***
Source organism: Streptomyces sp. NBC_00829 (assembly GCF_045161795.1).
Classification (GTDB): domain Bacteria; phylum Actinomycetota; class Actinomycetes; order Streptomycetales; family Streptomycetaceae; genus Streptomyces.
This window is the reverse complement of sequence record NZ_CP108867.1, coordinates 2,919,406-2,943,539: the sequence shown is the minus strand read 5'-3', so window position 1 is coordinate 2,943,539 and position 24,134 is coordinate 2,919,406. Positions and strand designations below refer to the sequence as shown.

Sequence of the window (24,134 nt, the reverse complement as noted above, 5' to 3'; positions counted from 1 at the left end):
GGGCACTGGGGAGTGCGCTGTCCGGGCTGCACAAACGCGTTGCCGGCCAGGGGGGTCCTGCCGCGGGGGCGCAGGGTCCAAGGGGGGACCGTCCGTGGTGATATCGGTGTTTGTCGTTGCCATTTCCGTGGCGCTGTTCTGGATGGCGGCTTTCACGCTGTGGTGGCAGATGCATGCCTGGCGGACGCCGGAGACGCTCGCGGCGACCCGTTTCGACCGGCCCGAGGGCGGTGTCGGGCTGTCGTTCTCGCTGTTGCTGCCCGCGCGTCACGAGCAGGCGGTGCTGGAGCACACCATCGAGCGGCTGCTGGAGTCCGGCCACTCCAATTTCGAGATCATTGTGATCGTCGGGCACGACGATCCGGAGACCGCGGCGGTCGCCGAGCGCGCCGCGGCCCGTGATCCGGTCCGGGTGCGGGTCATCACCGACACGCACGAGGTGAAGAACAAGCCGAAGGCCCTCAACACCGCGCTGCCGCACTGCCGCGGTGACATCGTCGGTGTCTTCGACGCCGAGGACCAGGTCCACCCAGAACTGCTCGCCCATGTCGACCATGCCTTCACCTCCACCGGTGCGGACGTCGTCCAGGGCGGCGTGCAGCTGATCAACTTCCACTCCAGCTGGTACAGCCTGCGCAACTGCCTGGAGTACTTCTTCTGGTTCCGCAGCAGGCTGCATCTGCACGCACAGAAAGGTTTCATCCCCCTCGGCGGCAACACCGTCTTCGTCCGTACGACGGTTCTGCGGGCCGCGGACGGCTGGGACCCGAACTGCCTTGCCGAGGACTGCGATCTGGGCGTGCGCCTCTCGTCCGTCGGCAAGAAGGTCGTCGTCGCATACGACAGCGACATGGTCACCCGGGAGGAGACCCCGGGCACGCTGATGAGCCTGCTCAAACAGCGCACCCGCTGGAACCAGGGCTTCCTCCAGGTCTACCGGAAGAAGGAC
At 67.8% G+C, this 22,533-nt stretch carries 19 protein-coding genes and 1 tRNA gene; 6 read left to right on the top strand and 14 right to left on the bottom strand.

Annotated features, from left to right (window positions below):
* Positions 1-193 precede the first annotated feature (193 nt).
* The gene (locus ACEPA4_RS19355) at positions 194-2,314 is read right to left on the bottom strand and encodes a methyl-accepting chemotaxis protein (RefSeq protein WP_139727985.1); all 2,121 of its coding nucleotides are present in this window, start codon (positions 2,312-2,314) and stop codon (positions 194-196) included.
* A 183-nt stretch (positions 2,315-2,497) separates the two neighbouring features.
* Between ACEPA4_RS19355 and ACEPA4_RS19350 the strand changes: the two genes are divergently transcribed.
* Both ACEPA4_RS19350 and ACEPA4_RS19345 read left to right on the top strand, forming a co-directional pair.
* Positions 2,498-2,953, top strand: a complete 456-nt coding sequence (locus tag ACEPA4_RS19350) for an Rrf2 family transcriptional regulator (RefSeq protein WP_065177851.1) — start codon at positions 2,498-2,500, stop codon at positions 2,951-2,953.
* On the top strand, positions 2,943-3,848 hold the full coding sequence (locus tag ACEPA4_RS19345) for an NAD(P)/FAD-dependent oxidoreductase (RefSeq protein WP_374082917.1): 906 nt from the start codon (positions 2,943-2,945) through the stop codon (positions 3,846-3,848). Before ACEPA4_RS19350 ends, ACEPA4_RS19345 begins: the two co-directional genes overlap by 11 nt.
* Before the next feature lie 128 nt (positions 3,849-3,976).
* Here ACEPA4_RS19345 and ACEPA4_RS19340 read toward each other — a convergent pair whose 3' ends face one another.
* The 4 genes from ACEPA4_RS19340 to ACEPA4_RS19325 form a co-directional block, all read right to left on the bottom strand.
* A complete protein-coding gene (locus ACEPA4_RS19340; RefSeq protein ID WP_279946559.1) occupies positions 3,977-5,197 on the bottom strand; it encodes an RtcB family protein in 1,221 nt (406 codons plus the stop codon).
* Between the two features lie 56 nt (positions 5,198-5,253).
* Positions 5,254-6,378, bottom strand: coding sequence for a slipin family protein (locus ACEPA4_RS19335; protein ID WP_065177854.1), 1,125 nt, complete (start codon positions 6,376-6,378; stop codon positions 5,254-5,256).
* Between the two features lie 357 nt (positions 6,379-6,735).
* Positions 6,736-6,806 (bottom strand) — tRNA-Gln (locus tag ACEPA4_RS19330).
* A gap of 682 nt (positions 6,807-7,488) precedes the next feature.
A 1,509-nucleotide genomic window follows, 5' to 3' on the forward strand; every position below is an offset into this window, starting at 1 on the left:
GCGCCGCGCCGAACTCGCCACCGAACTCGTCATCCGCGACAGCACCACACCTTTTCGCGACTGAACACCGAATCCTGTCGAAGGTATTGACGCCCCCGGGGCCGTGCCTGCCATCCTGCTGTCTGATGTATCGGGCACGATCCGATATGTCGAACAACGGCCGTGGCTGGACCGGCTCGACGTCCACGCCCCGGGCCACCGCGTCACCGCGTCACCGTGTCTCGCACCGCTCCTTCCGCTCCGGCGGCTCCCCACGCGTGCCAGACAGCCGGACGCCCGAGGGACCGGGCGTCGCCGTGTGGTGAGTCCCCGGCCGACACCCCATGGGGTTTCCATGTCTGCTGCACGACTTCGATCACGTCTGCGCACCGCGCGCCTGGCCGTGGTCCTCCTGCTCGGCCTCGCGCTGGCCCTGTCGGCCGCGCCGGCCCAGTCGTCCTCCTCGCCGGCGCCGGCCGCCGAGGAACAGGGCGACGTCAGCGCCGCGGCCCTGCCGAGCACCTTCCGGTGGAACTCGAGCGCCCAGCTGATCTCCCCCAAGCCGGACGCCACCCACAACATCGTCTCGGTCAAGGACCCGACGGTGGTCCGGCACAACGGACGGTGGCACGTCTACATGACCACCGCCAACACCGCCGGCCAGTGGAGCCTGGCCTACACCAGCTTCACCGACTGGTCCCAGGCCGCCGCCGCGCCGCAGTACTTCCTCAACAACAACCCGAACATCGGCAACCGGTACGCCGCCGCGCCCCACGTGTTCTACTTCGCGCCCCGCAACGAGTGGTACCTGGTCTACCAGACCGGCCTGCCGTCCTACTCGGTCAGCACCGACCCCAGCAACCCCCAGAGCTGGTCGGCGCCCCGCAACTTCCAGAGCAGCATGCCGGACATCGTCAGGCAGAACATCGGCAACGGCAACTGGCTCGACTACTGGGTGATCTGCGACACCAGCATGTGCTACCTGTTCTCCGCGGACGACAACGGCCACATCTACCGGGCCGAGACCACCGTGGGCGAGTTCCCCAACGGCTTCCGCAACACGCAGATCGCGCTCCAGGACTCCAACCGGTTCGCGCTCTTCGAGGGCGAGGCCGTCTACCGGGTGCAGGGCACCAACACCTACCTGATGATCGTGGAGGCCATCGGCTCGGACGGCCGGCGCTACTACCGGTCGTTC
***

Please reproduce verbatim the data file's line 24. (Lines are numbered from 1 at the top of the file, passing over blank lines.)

A 1,509-nucleotide genomic window follows, 5' to 3' on the forward strand; every position below is an offset into this window, starting at 1 on the left: